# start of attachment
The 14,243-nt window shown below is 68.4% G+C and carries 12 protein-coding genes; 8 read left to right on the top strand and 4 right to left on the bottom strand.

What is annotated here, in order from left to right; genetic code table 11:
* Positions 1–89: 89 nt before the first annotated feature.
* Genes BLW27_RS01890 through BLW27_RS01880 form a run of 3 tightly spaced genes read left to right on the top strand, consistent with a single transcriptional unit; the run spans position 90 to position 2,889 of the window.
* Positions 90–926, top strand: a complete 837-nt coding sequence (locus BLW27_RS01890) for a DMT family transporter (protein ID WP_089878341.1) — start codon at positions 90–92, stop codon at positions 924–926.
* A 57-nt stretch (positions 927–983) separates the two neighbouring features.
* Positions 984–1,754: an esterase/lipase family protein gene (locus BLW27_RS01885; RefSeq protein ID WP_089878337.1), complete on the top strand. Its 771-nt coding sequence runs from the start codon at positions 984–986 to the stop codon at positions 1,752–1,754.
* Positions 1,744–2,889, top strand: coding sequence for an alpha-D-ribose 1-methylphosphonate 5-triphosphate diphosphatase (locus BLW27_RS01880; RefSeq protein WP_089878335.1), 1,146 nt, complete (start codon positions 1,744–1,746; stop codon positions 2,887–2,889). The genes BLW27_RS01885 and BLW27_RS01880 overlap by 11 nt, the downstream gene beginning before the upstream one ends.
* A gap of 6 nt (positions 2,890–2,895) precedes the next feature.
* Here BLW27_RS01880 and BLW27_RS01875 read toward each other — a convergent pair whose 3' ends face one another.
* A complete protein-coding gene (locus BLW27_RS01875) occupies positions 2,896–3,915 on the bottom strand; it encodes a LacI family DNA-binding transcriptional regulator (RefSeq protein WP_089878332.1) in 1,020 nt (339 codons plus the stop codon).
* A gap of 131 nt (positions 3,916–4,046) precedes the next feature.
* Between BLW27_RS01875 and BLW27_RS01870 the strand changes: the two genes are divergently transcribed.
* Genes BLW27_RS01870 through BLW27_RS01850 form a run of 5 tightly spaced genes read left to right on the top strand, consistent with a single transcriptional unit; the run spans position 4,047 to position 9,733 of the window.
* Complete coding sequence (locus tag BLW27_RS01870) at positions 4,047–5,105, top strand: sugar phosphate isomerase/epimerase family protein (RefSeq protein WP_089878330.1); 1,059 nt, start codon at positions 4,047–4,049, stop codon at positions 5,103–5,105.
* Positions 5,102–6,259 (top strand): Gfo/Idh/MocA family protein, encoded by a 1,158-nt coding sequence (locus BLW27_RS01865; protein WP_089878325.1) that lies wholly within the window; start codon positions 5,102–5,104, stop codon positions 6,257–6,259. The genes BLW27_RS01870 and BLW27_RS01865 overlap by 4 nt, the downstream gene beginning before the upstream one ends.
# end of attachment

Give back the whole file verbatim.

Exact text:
The 14,243-nt window shown below is 68.4% G+C and carries 12 protein-coding genes; 8 read left to right on the top strand and 4 right to left on the bottom strand.

What is annotated here, in order from left to right; genetic code table 11:
* Positions 1–89: 89 nt before the first annotated feature.
* Genes BLW27_RS01890 through BLW27_RS01880 form a run of 3 tightly spaced genes read left to right on the top strand, consistent with a single transcriptional unit; the run spans position 90 to position 2,889 of the window.
* Positions 90–926, top strand: a complete 837-nt coding sequence (locus BLW27_RS01890) for a DMT family transporter (protein ID WP_089878341.1) — start codon at positions 90–92, stop codon at positions 924–926.
* A 57-nt stretch (positions 927–983) separates the two neighbouring features.
* Positions 984–1,754: an esterase/lipase family protein gene (locus BLW27_RS01885; RefSeq protein ID WP_089878337.1), complete on the top strand. Its 771-nt coding sequence runs from the start codon at positions 984–986 to the stop codon at positions 1,752–1,754.
* Positions 1,744–2,889, top strand: coding sequence for an alpha-D-ribose 1-methylphosphonate 5-triphosphate diphosphatase (locus BLW27_RS01880; RefSeq protein WP_089878335.1), 1,146 nt, complete (start codon positions 1,744–1,746; stop codon positions 2,887–2,889). The genes BLW27_RS01885 and BLW27_RS01880 overlap by 11 nt, the downstream gene beginning before the upstream one ends.
* A gap of 6 nt (positions 2,890–2,895) precedes the next feature.
* Here BLW27_RS01880 and BLW27_RS01875 read toward each other — a convergent pair whose 3' ends face one another.
* A complete protein-coding gene (locus BLW27_RS01875) occupies positions 2,896–3,915 on the bottom strand; it encodes a LacI family DNA-binding transcriptional regulator (RefSeq protein WP_089878332.1) in 1,020 nt (339 codons plus the stop codon).
* A gap of 131 nt (positions 3,916–4,046) precedes the next feature.
* Between BLW27_RS01875 and BLW27_RS01870 the strand changes: the two genes are divergently transcribed.
* Genes BLW27_RS01870 through BLW27_RS01850 form a run of 5 tightly spaced genes read left to right on the top strand, consistent with a single transcriptional unit; the run spans position 4,047 to position 9,733 of the window.
* Complete coding sequence (locus tag BLW27_RS01870) at positions 4,047–5,105, top strand: sugar phosphate isomerase/epimerase family protein (RefSeq protein WP_089878330.1); 1,059 nt, start codon at positions 4,047–4,049, stop codon at positions 5,103–5,105.
* Positions 5,102–6,259 (top strand): Gfo/Idh/MocA family protein, encoded by a 1,158-nt coding sequence (locus BLW27_RS01865; protein WP_089878325.1) that lies wholly within the window; start codon positions 5,102–5,104, stop codon positions 6,257–6,259. The genes BLW27_RS01870 and BLW27_RS01865 overlap by 4 nt, the downstream gene beginning before the upstream one ends.